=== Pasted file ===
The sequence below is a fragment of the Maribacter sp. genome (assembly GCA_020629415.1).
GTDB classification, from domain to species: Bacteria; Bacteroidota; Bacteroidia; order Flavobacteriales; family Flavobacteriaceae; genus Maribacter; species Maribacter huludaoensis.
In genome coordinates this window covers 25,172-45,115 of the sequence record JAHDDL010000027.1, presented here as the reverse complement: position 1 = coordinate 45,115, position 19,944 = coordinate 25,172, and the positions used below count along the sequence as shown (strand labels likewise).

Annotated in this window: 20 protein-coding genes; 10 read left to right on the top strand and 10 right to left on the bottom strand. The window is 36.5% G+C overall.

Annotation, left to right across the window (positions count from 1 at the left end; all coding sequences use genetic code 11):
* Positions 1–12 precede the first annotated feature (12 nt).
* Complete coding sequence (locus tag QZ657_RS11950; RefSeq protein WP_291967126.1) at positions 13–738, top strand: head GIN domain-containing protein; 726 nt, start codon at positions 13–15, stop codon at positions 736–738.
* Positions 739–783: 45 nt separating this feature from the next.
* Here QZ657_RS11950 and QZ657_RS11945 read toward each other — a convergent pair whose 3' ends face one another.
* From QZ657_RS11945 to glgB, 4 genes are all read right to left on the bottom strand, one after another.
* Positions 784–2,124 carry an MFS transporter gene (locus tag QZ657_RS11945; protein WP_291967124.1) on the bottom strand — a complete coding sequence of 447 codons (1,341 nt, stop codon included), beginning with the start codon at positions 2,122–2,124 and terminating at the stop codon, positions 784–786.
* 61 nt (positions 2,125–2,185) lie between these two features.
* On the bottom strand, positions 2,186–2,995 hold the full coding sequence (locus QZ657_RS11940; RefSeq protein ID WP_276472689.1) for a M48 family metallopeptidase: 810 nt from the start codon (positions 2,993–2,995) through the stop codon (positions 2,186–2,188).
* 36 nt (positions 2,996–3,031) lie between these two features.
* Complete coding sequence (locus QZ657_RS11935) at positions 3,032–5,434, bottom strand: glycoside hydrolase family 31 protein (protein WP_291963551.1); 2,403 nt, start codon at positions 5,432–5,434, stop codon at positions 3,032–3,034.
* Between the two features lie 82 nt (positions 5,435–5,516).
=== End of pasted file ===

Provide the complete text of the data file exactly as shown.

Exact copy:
The sequence below is a fragment of the Maribacter sp. genome (assembly GCA_020629415.1).
GTDB classification, from domain to species: Bacteria; Bacteroidota; Bacteroidia; order Flavobacteriales; family Flavobacteriaceae; genus Maribacter; species Maribacter huludaoensis.
In genome coordinates this window covers 25,172-45,115 of the sequence record JAHDDL010000027.1, presented here as the reverse complement: position 1 = coordinate 45,115, position 19,944 = coordinate 25,172, and the positions used below count along the sequence as shown (strand labels likewise).

Annotated in this window: 20 protein-coding genes; 10 read left to right on the top strand and 10 right to left on the bottom strand. The window is 36.5% G+C overall.

Annotation, left to right across the window (positions count from 1 at the left end; all coding sequences use genetic code 11):
* Positions 1–12 precede the first annotated feature (12 nt).
* Complete coding sequence (locus tag QZ657_RS11950; RefSeq protein WP_291967126.1) at positions 13–738, top strand: head GIN domain-containing protein; 726 nt, start codon at positions 13–15, stop codon at positions 736–738.
* Positions 739–783: 45 nt separating this feature from the next.
* Here QZ657_RS11950 and QZ657_RS11945 read toward each other — a convergent pair whose 3' ends face one another.
* From QZ657_RS11945 to glgB, 4 genes are all read right to left on the bottom strand, one after another.
* Positions 784–2,124 carry an MFS transporter gene (locus tag QZ657_RS11945; protein WP_291967124.1) on the bottom strand — a complete coding sequence of 447 codons (1,341 nt, stop codon included), beginning with the start codon at positions 2,122–2,124 and terminating at the stop codon, positions 784–786.
* 61 nt (positions 2,125–2,185) lie between these two features.
* On the bottom strand, positions 2,186–2,995 hold the full coding sequence (locus QZ657_RS11940; RefSeq protein ID WP_276472689.1) for a M48 family metallopeptidase: 810 nt from the start codon (positions 2,993–2,995) through the stop codon (positions 2,186–2,188).
* 36 nt (positions 2,996–3,031) lie between these two features.
* Complete coding sequence (locus QZ657_RS11935) at positions 3,032–5,434, bottom strand: glycoside hydrolase family 31 protein (protein WP_291963551.1); 2,403 nt, start codon at positions 5,432–5,434, stop codon at positions 3,032–3,034.
* Between the two features lie 82 nt (positions 5,435–5,516).